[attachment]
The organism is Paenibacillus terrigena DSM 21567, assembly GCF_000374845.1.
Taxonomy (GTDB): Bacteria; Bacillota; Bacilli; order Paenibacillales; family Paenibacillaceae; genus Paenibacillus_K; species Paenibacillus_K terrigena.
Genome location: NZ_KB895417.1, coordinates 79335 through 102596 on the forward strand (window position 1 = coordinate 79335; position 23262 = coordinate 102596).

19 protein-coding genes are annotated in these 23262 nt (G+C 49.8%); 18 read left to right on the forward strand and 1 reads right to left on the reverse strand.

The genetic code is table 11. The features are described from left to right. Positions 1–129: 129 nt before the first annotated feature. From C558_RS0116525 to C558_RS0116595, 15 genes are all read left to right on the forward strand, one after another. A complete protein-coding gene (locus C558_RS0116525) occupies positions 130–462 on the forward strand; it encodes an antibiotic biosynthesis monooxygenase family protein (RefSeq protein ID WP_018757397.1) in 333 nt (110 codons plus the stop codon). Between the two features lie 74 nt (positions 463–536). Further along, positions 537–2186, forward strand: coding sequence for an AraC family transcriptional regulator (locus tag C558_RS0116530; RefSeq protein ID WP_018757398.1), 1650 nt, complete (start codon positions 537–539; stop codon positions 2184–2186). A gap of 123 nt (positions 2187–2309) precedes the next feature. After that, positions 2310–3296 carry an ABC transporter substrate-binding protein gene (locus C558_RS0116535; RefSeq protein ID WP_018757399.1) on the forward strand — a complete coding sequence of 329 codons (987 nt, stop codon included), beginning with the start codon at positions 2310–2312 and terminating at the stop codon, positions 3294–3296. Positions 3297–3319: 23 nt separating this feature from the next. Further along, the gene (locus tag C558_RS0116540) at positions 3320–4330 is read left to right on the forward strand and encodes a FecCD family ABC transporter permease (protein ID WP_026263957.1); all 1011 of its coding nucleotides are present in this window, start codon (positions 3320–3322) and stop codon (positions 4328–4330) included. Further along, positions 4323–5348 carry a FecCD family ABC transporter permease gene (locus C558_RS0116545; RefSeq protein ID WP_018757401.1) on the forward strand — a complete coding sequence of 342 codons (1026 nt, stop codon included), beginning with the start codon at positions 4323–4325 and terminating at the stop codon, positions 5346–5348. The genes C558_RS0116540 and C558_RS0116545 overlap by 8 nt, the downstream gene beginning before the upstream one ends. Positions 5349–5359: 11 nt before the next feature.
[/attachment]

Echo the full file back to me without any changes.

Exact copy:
The organism is Paenibacillus terrigena DSM 21567, assembly GCF_000374845.1.
Taxonomy (GTDB): Bacteria; Bacillota; Bacilli; order Paenibacillales; family Paenibacillaceae; genus Paenibacillus_K; species Paenibacillus_K terrigena.
Genome location: NZ_KB895417.1, coordinates 79335 through 102596 on the forward strand (window position 1 = coordinate 79335; position 23262 = coordinate 102596).

19 protein-coding genes are annotated in these 23262 nt (G+C 49.8%); 18 read left to right on the forward strand and 1 reads right to left on the reverse strand.

The genetic code is table 11. The features are described from left to right. Positions 1–129: 129 nt before the first annotated feature. From C558_RS0116525 to C558_RS0116595, 15 genes are all read left to right on the forward strand, one after another. A complete protein-coding gene (locus C558_RS0116525) occupies positions 130–462 on the forward strand; it encodes an antibiotic biosynthesis monooxygenase family protein (RefSeq protein ID WP_018757397.1) in 333 nt (110 codons plus the stop codon). Between the two features lie 74 nt (positions 463–536). Further along, positions 537–2186, forward strand: coding sequence for an AraC family transcriptional regulator (locus tag C558_RS0116530; RefSeq protein ID WP_018757398.1), 1650 nt, complete (start codon positions 537–539; stop codon positions 2184–2186). A gap of 123 nt (positions 2187–2309) precedes the next feature. After that, positions 2310–3296 carry an ABC transporter substrate-binding protein gene (locus C558_RS0116535; RefSeq protein ID WP_018757399.1) on the forward strand — a complete coding sequence of 329 codons (987 nt, stop codon included), beginning with the start codon at positions 2310–2312 and terminating at the stop codon, positions 3294–3296. Positions 3297–3319: 23 nt separating this feature from the next. Further along, the gene (locus tag C558_RS0116540) at positions 3320–4330 is read left to right on the forward strand and encodes a FecCD family ABC transporter permease (protein ID WP_026263957.1); all 1011 of its coding nucleotides are present in this window, start codon (positions 3320–3322) and stop codon (positions 4328–4330) included. Further along, positions 4323–5348 carry a FecCD family ABC transporter permease gene (locus C558_RS0116545; RefSeq protein ID WP_018757401.1) on the forward strand — a complete coding sequence of 342 codons (1026 nt, stop codon included), beginning with the start codon at positions 4323–4325 and terminating at the stop codon, positions 5346–5348. The genes C558_RS0116540 and C558_RS0116545 overlap by 8 nt, the downstream gene beginning before the upstream one ends. Positions 5349–5359: 11 nt before the next feature.